In recent months, I have been contacted by several people who retired at the end of the previous financial year. Unfortunately, before retiring they did not take advantage of the superannuation concessional catch-up contribution provision, which could have saved them thousands of dollars in taxation benefits. These potential savings highlight the benefit of seeking good financial advice before you finish work.

How does it work?

Each financial year, concessional contributions of up to $27,500 before tax can be placed into a super fund. For the four financial years from 1st July 2017, the concessional contribution cap was $25,000. These contributions can be from a person’s employer, voluntary, or a combination of both and are taxed at a rate of 15% – Potentially lower than your marginal tax rate. On 1st July 2018, the superannuation concessional catch-up contribution provision was introduced. This allowed any unused portions of the super concessional contributions to be carried forward, for a period of five years, which can deliver significant tax benefits. Super balances must be less than $500,000 to take advantage of the scheme.

Case study

Mary is a full-time worker earning $150,000 per annum, and she plans to retire at the end of the 2022/23 financial year. Mary is considering making additional concessional contributions to her super fund to increase her retirement benefits. Her contributions in previous years, including the unused amounts since 2018/19 are summarised below.

Financial year

Concessional contribution made

General concessional contribution cap

Unused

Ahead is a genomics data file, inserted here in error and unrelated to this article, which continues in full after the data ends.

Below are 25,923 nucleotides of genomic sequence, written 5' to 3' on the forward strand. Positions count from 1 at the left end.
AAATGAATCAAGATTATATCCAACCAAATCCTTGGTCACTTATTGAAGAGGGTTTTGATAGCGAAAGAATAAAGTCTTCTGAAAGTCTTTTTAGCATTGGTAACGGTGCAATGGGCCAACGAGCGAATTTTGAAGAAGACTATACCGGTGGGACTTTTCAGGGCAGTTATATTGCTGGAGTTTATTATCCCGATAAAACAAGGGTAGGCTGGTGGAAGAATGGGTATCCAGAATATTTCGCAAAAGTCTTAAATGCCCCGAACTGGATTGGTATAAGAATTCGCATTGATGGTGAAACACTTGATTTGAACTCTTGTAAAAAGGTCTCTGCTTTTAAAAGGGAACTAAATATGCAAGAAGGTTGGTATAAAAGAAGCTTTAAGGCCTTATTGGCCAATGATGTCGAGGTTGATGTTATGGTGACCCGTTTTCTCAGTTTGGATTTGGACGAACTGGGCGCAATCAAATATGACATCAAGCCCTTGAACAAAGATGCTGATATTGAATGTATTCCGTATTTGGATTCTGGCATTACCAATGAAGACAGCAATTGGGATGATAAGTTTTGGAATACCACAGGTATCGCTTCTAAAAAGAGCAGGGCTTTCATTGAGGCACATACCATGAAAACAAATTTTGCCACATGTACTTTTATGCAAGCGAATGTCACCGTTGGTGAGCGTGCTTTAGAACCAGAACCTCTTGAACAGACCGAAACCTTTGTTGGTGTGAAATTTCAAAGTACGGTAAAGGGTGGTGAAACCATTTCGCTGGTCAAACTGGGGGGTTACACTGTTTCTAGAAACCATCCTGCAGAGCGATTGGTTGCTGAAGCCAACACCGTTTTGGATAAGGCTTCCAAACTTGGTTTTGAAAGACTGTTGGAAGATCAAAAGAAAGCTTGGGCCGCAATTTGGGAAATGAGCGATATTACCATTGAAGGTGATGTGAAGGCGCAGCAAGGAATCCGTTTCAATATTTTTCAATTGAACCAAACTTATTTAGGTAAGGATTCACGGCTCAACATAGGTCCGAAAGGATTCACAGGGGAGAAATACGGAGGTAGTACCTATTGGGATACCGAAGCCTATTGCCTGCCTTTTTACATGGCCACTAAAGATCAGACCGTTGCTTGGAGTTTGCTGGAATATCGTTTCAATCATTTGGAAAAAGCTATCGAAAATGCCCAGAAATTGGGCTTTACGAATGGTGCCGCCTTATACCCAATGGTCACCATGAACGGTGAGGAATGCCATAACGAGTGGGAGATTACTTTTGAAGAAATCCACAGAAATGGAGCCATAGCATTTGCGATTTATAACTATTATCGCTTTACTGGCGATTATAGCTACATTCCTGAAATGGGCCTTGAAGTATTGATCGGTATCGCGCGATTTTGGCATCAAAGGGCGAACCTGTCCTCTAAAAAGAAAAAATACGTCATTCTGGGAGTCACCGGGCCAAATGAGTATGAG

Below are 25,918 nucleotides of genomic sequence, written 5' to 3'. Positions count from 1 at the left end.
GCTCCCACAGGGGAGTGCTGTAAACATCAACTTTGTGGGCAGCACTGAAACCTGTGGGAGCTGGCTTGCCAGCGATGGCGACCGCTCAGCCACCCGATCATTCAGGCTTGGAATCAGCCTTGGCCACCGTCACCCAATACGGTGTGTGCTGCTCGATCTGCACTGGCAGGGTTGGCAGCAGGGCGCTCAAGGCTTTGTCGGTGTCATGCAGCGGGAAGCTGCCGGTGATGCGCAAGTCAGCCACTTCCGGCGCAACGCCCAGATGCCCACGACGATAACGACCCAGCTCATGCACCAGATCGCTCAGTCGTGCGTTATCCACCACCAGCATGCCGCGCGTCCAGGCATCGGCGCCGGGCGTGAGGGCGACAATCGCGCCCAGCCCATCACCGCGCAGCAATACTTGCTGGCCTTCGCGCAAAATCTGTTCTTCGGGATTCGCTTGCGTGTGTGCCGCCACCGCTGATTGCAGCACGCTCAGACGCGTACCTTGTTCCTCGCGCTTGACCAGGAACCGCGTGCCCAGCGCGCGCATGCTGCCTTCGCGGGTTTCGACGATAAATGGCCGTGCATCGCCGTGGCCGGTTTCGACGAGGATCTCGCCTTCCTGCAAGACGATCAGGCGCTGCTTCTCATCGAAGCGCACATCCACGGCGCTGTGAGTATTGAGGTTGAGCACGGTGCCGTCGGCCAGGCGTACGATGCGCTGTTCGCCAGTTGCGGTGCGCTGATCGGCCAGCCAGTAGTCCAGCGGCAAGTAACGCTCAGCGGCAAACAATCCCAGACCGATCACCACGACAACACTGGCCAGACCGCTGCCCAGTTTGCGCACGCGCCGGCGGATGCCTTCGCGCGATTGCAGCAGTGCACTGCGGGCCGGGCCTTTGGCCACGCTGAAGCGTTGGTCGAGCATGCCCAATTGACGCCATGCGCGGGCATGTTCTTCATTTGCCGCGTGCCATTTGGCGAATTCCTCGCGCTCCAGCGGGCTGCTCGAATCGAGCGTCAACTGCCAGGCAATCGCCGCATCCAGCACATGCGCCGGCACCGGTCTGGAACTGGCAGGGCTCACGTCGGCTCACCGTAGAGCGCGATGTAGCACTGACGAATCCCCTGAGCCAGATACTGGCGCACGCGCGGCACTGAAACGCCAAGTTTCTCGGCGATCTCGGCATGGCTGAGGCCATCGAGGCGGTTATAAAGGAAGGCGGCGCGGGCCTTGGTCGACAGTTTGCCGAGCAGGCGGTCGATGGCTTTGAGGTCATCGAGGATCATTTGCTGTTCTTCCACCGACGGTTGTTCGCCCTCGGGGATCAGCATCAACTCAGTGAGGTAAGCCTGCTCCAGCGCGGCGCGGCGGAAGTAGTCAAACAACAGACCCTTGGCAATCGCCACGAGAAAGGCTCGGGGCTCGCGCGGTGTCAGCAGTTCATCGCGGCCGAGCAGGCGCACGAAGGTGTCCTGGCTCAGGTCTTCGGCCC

amount

2018/19

$15,000

$25,000

$10,000

2019/20

Nil (leave without pay)

$25,000

$25,000

2020/21

$15,000

$25,000

$10,000

2021/22

$20,000

$27.500

$7500

Based on this information, Mary is eligible to make catch-up concessional contributions to her super fund of $52,500. This is in addition to taking advantage of the $27,500 annual cap for the 2022/23 financial year. Mary intends to claim $64,250 as a personal concessional deductible contribution, made up of the $52,500 outlined above, plus $11,750 for 2022/23. This will return Mary a net tax benefit of $13,879, including Medicare.

This case study assumes that Mary qualifies to make catch-up contributions based on the set criteria. Further consideration would need to be given, as to whether a concessional contribution is the most appropriate option for Mary. We would need to discuss if catch-up contributions are relevant to you or direct our attention to different retirement strategies that are more suited to your personal circumstances.

Remember, it is never too soon to start planning for your retirement. Please call me, Alex Brown, to discuss how you can take advantage of the superannuation concessional catch-up contribution provision and other retirement planning strategies.

The information provided is of a general nature. It does not take your specific needs or circumstances into consideration, so you should look at your own financial position, objectives, and requirements. Please seek financial advice before making any financial decisions.

Written by Alex Brown

Alex Brown Strategic Financial Planners Pty Ltd ABN 31 655 725 787
Corporate Authorised Representative of Zebra Financial Services Pty Ltd 1297611 AFSL 512864
8 Union Street, Gawler East SA 5118
PO Box 2025 Gawler SA 5118
T: (08) 8520 8500
E: info@alexbrownsfp.com.au
www.alexbrownsfp.com.au